Victor Hugo’s The Hunchback of Notre Dame, the gut-wrenching Lady Day at Emerson’s Bar & Grill, and titles from Atlanta-connected playwrights Lauren Gunderson and Topher Payne are all part of Theatrical Outfit’s six-show 2017/18 season.

theatrical_outfit_logo-300x85The downtown Atlanta theater, led by producing artistic director Tom Key, also will present its second Unexpected Play Reading Series — this time with one reading each quarter instead of a single jam-packed weekend. Look for titles sometime this summer.

All shows except The Hunchback of Notre Dame are staged at the 199-seat Balzer Theater at Herren’s, 84 Luckie St. NW. Hunchback is at Georgia State’s Rialto Center for the Arts around the corner, at 80 Forsyth St. NW.

 Subscription packages ($75-$252) are on sale now. Single tickets ($26-$51) go on sale July 1. Tickets for the Unexpected Play Reading Series are $10 per reading. Details, tickets HERE or at 678.528.1500.

Here’s a quick look at the lineup, in chronological order:

HUNCHBACK-196x300The Hunchback of Notre Dame. SEPT. 7-17. Theatrical Outfit teams for a third time with Aurora Theatre (Memphis, In the Heights) to produce a large-scale season opener. The stage musical, based on Victor Hugo’s 1831 novel and the 1996 Disney movie, traces the journey of deformed bell-ringer Quasimodo as he discovers his inner strength. The music is from Alan Menken (The Little Mermaid and Beauty and the Beast) and the lyrics from Stephen Schwartz (Wicked, Pippin). It plays first at Aurora in Lawrenceville (July 20-Aug. 27), then moves intown for this run at the 833-seat Rialto Center for the Arts. Justin Anderson, Aurora’s associate artistic director, directs, with musical direction by Aurora’s Ann-Carol Pence.

BOY-196x300Boy. SEPT. 28-OCT. 22. The Huffington Post called this “a smart, fresh transgender-play twist” and said, “It’s likely there are none like this one, certainly not any more beautifully realized.” Anna Ziegler’s 2016 drama spans 22 years and begins in 1968 Iowa after an accident, when a doctor convinces the parents of an infant boy to raise him as a girl. The drama is based on a true story. Atlanta actor Clifton Guterman, the Outfit’s associate artistic director, plays the title role, and is directed by frequent collaborator Melissa Foulger, who makes her Outfit debut. Among other titles, the New York-based Ziegler also has written the award-winning Photograph 51, famously featuring Nicole Kidman in London, and The Minotaur, seen at Atlanta’s Synchronicity Theatre in 2012.

MISSBENNET-196x300Miss Bennet: Christmas at Pemberley. NOV. 30-DEC. 24. Southeastern premiere. A script from Decatur-born, San Francisco-based playwright Lauren Gunderson (Silent Sky) and colleague Margot Melcon. This holiday sequel, based on characters from Jane Austen’s Pride and Prejudice, takes us to 1815 England and focuses on the middle Bennet sister, Mary, and her hopes for independence, intellectual rigor and maybe even love. The Chicago Tribune called it “a delicious seasonal sequel to Pride and Prejudice” and “a celebration of nerd love in all its overeducated glory.” Atlanta actor/director Carolyn Cook directs.

LADYDAY-196x300Lady Day at Emerson’s Bar & Grill. JAN. 11-FEB. 4, 2018. This 1986 off-Broadway play with music has found new life since Audra McDonald brought it to Broadway three seasons ago, winning her sixth Tony Award. The time is March 1959. The place, a small bar in seedy south Philadelphia, where jazz legend Billie Holiday is once again trying to resuscitate a career done in by drink, drugs and bad choices. As midnight comes and goes, she tells her story, drinks her cocktails and works her way through such classics as “What a Little Moonlight Can Do,” “God Bless the Child” and “Strange Fruit.” Holiday was dead four months later, at age 44. The script is by Lanie Robertson. Eric J. Little directs, with musical direction by S. Renee Clark.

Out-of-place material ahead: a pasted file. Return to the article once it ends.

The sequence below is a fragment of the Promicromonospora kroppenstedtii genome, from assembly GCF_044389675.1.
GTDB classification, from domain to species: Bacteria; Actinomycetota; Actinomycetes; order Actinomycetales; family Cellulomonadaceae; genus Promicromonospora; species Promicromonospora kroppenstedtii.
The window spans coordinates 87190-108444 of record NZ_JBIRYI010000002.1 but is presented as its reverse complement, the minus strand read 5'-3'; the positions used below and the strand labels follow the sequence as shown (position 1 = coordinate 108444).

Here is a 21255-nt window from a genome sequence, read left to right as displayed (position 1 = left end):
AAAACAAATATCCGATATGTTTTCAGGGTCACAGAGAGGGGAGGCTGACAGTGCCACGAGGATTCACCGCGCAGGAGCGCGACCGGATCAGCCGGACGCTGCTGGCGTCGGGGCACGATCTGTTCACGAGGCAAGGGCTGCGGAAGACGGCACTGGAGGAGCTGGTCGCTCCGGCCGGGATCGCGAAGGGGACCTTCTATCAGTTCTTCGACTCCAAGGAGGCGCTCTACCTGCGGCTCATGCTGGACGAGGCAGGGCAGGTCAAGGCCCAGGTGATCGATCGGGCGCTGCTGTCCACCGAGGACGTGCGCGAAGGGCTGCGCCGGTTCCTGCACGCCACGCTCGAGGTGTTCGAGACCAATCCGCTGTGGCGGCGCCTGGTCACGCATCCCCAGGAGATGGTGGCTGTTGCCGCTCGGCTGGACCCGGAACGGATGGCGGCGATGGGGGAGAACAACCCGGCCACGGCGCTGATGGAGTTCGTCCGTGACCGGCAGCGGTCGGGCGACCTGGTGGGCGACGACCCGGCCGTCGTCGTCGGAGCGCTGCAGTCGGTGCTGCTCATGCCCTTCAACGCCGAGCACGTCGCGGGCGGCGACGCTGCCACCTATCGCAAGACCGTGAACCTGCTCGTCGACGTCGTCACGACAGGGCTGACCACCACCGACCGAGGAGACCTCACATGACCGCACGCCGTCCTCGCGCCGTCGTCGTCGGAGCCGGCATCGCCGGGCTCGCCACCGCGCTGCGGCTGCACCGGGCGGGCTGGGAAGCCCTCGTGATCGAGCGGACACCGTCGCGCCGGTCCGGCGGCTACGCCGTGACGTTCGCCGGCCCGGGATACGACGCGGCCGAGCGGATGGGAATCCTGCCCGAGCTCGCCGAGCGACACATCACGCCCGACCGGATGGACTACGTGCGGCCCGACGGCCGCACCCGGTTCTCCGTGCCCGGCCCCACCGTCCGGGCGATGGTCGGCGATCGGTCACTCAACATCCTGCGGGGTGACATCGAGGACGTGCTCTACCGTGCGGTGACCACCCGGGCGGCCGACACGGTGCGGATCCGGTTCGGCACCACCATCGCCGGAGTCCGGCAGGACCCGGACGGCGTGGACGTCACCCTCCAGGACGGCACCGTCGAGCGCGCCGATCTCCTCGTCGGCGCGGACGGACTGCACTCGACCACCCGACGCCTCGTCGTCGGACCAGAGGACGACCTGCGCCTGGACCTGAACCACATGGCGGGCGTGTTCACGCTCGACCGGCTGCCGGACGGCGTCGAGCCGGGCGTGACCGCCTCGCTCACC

PERFECT-ARRANGEMENT-196x300Perfect Arrangement. FEB. 22-MARCH 18, 2018. The New York Times called this award-winning Topher Payne script a “clever canapé of a comedy” when it debuted off-Broadway in 2015. The story unfolds in Washington, D.C., in 1950, where State Department employees Bob and Norma are charged with exposing “moral turpitude” in the government. The problem: They’re gay, and share an apartment-closet go-between with neighbors Jim and Millie, their real partners. The political climate threatens their façade of domestic bliss. Adam Koplan, artistic director of the Flying Carpet Theatre Company in Queens, N.Y., directs. Guterman is again in the cast.

110INTHESHADE-196x300110 in the Shade. MAY 31-JUNE 24, 2018. The Texas town of Three Point is in the midst of a heat wave on July 4, 1936. While everyone else waits for rain, Lizzie Curry daydreams about love. Her wit, intelligence and homemaking skills don’t seem to guarantee a romantic future … until a charismatic rainmaker named Starbuck sweeps in. Based on the N. Richard Nash play The Rainmaker (1954). The score is by Harvey Schmidt and Tom Jones (I Do! I Do!).  The musical was first done on Broadway in 1963 with Inga Swenson (TV’s “Benson”) as Lizzie. In a 2007 revival, Audra McDonald played Lizzie. The Outfit’s Key directs, with Clark once again as musical director.

About Kathy Janich

Kathy Janich is a longtime arts journalist who has been seeing, working in or writing about the performing arts for most of her life. She's a member of the Theatre Communications Group, the Literary Managers and Dramaturgs of the Americas, Americans for the Arts and the National Arts Marketing Project. Full disclosure: She’s also an artistic associate at Synchronicity Theatre.

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